As a contributor toASC’s microbe study, Dupre will provide small microbe samples to principal investigator Dr. Dragos George Zaharescu, a post-doctoral fellow at the University of Arizona and the Biosphere 2 project. Zaharescu is compiling samples from the world’s most remote alpine environments to study the microorganisms that live there.
Zaharescu hopes to gain insight into the biogeochemical weathering process of bedrock and how it contributes to nutrient cycling. “We want to know how microbes modify the geology they’re living on to produce nutrients” Zaharescu continues, “These microbes are extracting the nutrients out of bedrock, and we try to understand the data to get a global picture of life in terms of nutrient production. We are studying how climate change influences these processes on a massive scale by working with ASC athletes volunteering around the world.”
“(ASC) was a link that wasn’t there and it’s important because a lot of these cutting edge adventurers are going to places that are so hard to access for scientists that are expensive. Why not use the hands of adventurers and explorers to help scientists to collect data?”
On Dupre’s previous attempts to summit Denali in the coldest month of the year, he was forced to bivouac in a 4-foot by 4-foot snow cave at 14,200 feet for seven days. During his bivy last year, NOAA Aviation recorded 97 mph wind gusts that brought the wind chill to a deadly -75 degrees Fahrenheit. With hopes of a weather break to make a push to the final camp, Dupre was forced to retreat off the mountain for the second time.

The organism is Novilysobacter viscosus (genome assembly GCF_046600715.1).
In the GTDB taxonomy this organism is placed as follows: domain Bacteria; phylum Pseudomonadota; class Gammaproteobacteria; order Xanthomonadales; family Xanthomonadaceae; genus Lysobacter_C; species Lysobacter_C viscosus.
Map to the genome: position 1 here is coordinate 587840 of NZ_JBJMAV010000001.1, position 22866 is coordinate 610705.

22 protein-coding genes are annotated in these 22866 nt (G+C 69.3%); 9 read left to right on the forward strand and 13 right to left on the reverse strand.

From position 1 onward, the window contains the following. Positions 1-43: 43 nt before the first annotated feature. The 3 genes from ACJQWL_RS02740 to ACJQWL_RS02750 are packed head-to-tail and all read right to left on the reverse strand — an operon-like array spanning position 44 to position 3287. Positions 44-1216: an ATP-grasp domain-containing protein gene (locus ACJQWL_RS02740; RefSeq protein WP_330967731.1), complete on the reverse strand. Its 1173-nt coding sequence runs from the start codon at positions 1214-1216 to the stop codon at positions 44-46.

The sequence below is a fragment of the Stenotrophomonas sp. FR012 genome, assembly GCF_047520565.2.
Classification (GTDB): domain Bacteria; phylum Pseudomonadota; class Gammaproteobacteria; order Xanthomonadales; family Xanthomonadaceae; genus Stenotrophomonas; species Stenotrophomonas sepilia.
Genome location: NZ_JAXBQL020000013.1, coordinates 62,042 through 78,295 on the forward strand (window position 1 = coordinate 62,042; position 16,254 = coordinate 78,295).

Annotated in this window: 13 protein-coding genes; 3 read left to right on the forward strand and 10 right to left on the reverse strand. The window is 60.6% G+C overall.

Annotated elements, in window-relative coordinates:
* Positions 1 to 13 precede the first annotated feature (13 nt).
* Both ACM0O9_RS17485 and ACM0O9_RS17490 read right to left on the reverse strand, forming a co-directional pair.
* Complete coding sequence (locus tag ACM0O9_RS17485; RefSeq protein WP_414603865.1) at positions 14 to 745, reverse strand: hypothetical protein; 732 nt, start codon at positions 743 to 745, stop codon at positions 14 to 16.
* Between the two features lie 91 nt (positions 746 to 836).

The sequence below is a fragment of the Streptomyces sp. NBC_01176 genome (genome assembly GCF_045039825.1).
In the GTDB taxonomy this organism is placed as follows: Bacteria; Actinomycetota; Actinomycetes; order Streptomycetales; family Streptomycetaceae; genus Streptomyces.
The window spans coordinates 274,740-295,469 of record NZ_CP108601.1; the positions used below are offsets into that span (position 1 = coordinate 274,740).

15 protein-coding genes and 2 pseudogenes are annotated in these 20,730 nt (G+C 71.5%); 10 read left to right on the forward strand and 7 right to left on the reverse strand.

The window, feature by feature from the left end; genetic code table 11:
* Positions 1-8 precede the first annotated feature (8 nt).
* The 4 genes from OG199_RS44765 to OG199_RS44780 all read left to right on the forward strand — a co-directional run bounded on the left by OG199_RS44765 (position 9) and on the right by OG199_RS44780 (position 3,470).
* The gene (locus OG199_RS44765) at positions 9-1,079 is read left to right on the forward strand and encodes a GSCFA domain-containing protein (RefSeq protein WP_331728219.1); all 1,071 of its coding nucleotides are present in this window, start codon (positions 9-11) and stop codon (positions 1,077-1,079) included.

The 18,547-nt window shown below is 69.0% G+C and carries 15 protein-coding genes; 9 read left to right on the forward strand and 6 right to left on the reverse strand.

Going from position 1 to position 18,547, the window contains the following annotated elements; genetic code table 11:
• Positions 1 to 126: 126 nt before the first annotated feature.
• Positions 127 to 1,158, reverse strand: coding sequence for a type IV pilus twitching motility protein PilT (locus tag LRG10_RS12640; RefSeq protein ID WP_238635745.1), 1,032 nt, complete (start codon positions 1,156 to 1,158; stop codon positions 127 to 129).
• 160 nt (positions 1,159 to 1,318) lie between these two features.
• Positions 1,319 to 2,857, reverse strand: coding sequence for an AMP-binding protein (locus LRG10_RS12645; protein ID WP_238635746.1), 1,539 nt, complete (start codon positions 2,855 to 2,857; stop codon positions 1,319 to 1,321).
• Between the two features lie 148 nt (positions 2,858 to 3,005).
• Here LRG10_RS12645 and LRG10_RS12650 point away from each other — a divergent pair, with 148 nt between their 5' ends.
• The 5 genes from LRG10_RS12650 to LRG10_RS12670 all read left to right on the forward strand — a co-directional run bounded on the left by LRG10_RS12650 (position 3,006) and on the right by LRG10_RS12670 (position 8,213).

Ready for round three, Dupre has been training in Homer, Alaska, and was recently acclimatizing in the Rockies in Colorado at 14,000 feet. After Christmas, Dupre flew into Talkeetna, Alaska to gear up for the attempt. The ascent will officially begin on Kahiltna Glacier at 7,200 feet as soon as the team has a clear weather window to get on the mountain.
Dupre is excited to be working through ASC, citing his past difficulties sourcing scientists to develop programs for his numerous expeditions. “It (ASC) was a link that wasn’t there and it’s important because a lot of these cutting edge adventurers are going to places that are so hard to access for scientists that are expensive,” Dupre said. “Why not use the hands of adventurers and explorers to help scientists to collect data?”
To date ASC, has partnered more than 1,000 athletes with more than 110 researchers from around the world. You can learn more about ASC’smicrobe study and the many other ongoing projects on the website. Also, you can follow Dupre’s record breaking attempt on ASC’s blog as well as through facebook and twitter.